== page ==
The protocol for Meningitis:



Let’s break it down!

Meningitis is defined as an inflammation of the meninges, which are layered tissues surrounding the brain and spinal cord. Although meningitis is most commonly caused by viruses, it’s the bacterial infections that we’re most worried about, which carries a mortality of up to 30%. 

Overall, the incidence of meningitis has decreased since the introduction of vaccines that cover the most common pathogens like Streptococcus pneumoniaeNeisseria meningitidis, and Haemophilus influenzae. In developed countries, vaccination has nearly eliminated the risk of Haemophilus influenzae meningitis.

In developed countries like the US, the incidence is only 0.6 – 4 cases per 100,000 adults. But in resource-poor countries, the incidence can be as high as 1,000 cases per 100,000 adults. Any deployments or travel to exotic places where pest control and sewage are questionable increases the risk of acquiring and disseminating the disease.

For more on the pathophysiology of meningitis, check out the video below:


The gold standard for diagnosing meningitis is to do a lumbar puncture and examine the cerebral spinal fluid for pathogens. However, it’s not likely that you’ll have this capability. A diagnosis can be made clinically by looking for the classic “meningitis triad”: 

1. Headache (84%): The most common symptom; severe headache with a rapid onset that can be felt across the entire head. 

2. Fever (74%): Will be at least 38°C or 100.4°F

3. Neck Stiffness (74%): Also known as “Nuchal Rigidity“. Patients may describe this, but this can also be tested through tests that stretch the meninges, such as Brudzinski’s sign and Kernig’s sign. The videos below show how to perform them


The triad is very helpful, but it’s not definitive. It only occurs in about 50% of all bacterial meningitis patients. Some other symptoms that you can look for include photophobia (sensitivity to light), malaise (feeling of discomfort); seizures; or nausea (occurs in 62% of patients) 

1. Initiate immediate IV access

The first step will be to initiate intravenous access so that we can rapidly administer antibiotics, steroids, etc.

2. Administer BOTH of the following: Dexamethasone and Ceftriaxone

Dexamethasone is a glucocorticoid that is used for its strong anti-inflammatory properties. However, the use of steroids is controversial in patients for meningitis. Studies have shown that it may reduce mortality, hearing loss, and other neurological complications, but it only has any benefit for pneumococcal meningitis and it’s only beneficial if given prior to antibiotics.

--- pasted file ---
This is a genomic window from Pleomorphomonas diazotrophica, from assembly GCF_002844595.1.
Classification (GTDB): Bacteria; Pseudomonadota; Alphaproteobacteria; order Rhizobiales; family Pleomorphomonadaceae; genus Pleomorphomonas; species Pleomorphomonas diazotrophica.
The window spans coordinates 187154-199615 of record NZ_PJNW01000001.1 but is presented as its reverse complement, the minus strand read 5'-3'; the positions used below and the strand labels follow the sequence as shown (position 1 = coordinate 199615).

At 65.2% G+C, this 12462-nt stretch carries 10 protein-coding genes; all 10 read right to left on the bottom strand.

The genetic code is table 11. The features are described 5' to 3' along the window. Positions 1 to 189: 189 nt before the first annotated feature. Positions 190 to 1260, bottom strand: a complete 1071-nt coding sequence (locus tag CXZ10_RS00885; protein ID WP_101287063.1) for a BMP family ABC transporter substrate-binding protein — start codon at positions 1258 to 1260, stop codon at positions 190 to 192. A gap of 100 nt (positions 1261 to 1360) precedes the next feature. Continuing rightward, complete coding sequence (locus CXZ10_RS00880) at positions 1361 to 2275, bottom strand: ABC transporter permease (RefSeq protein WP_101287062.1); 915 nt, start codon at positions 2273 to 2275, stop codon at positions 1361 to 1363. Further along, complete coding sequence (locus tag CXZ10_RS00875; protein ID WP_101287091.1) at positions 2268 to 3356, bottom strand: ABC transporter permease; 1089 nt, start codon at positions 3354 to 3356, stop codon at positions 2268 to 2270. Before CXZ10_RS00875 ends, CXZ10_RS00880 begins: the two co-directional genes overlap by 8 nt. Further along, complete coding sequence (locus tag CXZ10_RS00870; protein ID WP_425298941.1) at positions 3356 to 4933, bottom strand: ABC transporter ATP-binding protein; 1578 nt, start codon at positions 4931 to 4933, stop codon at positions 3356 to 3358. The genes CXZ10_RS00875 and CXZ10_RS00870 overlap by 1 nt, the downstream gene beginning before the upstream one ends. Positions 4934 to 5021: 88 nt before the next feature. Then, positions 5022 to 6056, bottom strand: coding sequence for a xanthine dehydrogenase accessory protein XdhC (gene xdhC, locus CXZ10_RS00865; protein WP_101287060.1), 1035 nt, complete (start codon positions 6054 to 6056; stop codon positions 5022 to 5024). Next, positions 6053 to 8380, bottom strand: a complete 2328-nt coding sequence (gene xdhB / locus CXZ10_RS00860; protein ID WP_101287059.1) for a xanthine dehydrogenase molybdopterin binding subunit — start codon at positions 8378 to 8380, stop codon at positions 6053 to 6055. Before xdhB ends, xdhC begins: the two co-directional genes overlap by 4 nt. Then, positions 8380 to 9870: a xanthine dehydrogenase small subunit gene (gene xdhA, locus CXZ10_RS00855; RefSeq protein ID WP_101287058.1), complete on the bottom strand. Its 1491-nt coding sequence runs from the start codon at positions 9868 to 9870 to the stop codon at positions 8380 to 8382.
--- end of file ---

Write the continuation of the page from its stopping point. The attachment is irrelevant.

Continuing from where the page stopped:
Ceftriaxone is a powerful third-generation cephalosporin antibiotic that covers a broad spectrum of bacterial. Ceftriaxone has consistent (CSF) penetration and potent activity against the major pathogens of bacterial meningitis, with the notable exceptions of L. monocytogenes and some penicillin-resistant strains of S. pneumoniae. This is is the primary treatment for meningitis that can’t be ignored.

3. Treat per Pain Management protocol

Meningitis patients will suffer from remarkable head/neck pain that may need to be managed. NSAIDs and Tylenol are appropriate, with the potential for using opiates like Morphine or Fentanyl. However, caution should be exercised when considering narcotics in severely hypotensive patients.

4. Treat per Nausea/Vomiting protocol

Nausea occurs in 62% of meningitis patients. The best drugs from the Nausea/Vomiting protocol for these patients will likely be Ondansetron (Zofran) or Promethazine (Phenergan).

5. If seizures occur, treat per Seizure protocol

Seizures are uncommon but still occur in about 23% of meningitis patients. These will still be treated just like any other seizure with airway management and benzodiazepines like Diazepam or Midazolam

Post-exposure prophylaxis is indicated for individuals who have been in close contact for >8 h or had exposure to oral secretions of patients diagnosed with Neisseria meningitides. One brief dose from broad-spectrum antibiotics like Moxifloxacin and Ceftriaxone is usually enough to prevent infection.

Meningitis is no joke. In addition to the 30% mortality, 28% of bacterial meningitis patients will suffer from long-term neurological complications. If you have a patient that you suspect of having meningitis, they will need additional testing and therapies that you won’t be able to provide in the field. Thus, an Urgent evacuation is warranted


Good luck out there!



Brandon Simpson, PA-C
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